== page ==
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>> ainsley: people planning it. meanwhile, in uvalde, first responders are being hailed as heroes for risking their lives during tuesday's horrific attack. >> reason it was not worse is because law enforcement officials did what they do. they showed amazing courage by running toward gunfire for the singular purpose of trying to save lives. >> pete: amen to that. meanwhile, a shocking new photo shows the bullet -- shows a bullet hole in the hat of the border agent who ran into the line of fire and took down the gunman. >> brian: u.s. border patrol chief ortiz joins us now along with lawrence jones. lawrence, start us off. >> thanks, brian. chief ortiz, thanks so much for joining me. before i get to the border agent and the special operations unit,
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i want to talk about the response of law enforcement. you guys have been under fire. you told me as i've been reporting that you just finished visiting one of your agents because his grandfather, his granddaughter was killed in this incident. talk about it. >> yeah, yesterday, i had a chance to visit with the family of one of the victims. and he's a border patrol agent at one of our stations here and he's been doing this job for almost 30 years. and you can see the heartbreak both in his eyes and his family's eyes. but these tragic events when they happened, they hit close to home. our agents are members of these communities. their kids go to these schools, their spouses work at these schools and, you know, certainly this one was one that we're going to take a long time for us to heal from. >> i don't want to get into the investigation because i know that your agents are now a part of this investigation. but tell me about that special operations unit. how fast did it take them to get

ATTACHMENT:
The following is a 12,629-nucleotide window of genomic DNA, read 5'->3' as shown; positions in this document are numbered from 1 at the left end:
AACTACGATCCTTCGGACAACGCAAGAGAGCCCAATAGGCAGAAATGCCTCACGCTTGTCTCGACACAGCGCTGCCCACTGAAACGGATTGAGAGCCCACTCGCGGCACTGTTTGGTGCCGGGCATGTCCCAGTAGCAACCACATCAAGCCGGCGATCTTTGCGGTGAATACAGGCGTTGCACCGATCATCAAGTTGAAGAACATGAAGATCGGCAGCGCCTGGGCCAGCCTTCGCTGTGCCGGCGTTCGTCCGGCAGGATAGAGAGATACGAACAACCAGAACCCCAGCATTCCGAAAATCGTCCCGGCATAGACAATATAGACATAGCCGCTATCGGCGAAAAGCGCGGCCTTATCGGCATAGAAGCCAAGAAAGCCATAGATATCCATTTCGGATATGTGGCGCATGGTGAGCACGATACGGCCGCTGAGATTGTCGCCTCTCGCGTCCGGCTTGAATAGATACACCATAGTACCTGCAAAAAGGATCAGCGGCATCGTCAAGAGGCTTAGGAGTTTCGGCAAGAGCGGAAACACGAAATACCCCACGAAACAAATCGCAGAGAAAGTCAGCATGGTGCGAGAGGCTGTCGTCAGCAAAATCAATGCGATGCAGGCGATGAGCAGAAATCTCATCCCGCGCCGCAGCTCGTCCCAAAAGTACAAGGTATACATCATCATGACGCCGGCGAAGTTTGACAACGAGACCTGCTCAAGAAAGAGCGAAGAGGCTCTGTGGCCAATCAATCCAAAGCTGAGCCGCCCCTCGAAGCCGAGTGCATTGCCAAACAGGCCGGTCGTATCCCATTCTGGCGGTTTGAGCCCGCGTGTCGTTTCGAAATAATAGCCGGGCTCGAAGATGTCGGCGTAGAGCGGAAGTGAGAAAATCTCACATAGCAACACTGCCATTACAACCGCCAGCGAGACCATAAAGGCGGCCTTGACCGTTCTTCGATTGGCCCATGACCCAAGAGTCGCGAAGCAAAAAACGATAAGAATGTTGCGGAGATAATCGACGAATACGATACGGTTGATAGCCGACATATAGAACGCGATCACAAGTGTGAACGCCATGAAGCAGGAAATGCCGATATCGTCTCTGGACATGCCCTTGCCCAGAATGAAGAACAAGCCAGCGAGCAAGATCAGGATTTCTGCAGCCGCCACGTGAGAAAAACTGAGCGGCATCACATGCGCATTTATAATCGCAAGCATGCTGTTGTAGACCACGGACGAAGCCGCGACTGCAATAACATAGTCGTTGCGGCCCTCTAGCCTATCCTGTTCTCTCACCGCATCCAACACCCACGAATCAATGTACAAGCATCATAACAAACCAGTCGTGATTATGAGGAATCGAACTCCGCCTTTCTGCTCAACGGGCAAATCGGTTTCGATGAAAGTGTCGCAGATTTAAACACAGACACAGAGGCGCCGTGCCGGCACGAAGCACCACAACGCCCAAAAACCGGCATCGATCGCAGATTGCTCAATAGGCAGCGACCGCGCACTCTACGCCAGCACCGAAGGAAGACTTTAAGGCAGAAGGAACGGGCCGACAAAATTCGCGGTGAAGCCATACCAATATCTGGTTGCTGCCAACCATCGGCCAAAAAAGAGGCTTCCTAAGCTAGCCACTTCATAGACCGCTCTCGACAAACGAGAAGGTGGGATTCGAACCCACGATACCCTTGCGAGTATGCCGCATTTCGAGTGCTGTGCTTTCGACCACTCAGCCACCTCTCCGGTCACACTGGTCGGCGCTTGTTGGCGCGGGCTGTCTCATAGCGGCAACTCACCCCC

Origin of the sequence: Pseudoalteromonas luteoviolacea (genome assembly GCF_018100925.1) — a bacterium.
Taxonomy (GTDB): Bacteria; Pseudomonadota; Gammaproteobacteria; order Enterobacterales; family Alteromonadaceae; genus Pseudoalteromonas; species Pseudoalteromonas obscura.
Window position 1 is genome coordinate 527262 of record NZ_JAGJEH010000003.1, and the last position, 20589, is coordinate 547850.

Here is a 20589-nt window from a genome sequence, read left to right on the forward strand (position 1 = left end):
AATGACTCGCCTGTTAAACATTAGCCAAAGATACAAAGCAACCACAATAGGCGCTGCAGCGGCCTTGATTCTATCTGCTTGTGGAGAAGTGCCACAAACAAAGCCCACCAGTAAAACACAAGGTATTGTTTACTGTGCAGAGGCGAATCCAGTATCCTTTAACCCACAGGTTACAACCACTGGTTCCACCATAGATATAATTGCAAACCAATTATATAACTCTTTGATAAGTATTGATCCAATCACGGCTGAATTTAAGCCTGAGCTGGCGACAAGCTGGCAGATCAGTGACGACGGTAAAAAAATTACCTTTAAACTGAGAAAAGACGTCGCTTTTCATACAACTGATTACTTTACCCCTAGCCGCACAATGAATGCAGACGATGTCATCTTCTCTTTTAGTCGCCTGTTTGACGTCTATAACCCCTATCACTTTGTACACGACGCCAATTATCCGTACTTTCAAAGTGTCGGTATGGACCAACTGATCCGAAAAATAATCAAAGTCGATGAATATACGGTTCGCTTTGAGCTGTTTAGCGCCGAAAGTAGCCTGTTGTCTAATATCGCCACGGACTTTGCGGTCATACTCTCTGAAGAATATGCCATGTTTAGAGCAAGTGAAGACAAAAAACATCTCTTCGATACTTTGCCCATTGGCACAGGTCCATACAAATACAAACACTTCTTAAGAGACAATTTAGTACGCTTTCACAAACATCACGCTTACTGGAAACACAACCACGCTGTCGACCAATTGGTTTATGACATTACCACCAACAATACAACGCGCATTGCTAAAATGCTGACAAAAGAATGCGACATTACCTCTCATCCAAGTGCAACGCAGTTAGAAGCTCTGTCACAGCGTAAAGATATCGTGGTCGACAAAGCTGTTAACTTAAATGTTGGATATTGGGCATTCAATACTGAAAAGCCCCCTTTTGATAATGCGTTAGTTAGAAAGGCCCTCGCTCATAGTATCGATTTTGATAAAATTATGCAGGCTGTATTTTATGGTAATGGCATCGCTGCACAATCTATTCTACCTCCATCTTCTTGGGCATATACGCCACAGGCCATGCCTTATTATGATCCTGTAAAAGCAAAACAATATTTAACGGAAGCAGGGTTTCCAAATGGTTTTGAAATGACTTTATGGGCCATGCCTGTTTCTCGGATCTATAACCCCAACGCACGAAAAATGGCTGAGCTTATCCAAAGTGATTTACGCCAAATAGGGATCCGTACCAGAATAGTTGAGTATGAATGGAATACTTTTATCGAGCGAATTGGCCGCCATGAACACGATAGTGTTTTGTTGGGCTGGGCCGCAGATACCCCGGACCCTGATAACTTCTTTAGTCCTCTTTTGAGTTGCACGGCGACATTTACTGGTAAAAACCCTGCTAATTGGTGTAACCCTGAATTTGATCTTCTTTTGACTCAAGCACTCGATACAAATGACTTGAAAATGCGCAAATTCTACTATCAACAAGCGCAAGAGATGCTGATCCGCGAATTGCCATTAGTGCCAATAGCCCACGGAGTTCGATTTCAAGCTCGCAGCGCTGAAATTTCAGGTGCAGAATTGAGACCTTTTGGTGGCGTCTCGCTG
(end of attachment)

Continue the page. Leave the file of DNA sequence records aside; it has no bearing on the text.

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here? and if they weren't here, how would this thing look? >> one of the things that i think needs to be clarified is when we received the call around 11:30 that day, our agents responded from across the sector. we have about 1800 agents and anybody that was on duty and even some agents that were off duty responded to this location when it was initially starting to unfold, we had close to 80 agents. but the first agents on the scene were part of our border patrol tactical response team, our search and rescue team and a couple of border patrol agents that were relatively close by. and when they knew that they had to take action, they set up an entry team. we do use of force in active shooter training all the time and one of the things that they knew that they had to do was neutralize the threat and they didn't hesitate. >> chief, before i turn it over to our anchors in new york, i've been hearing from sources all night telling me how difficult it was to breach. how they could not see within the classroom, how they have to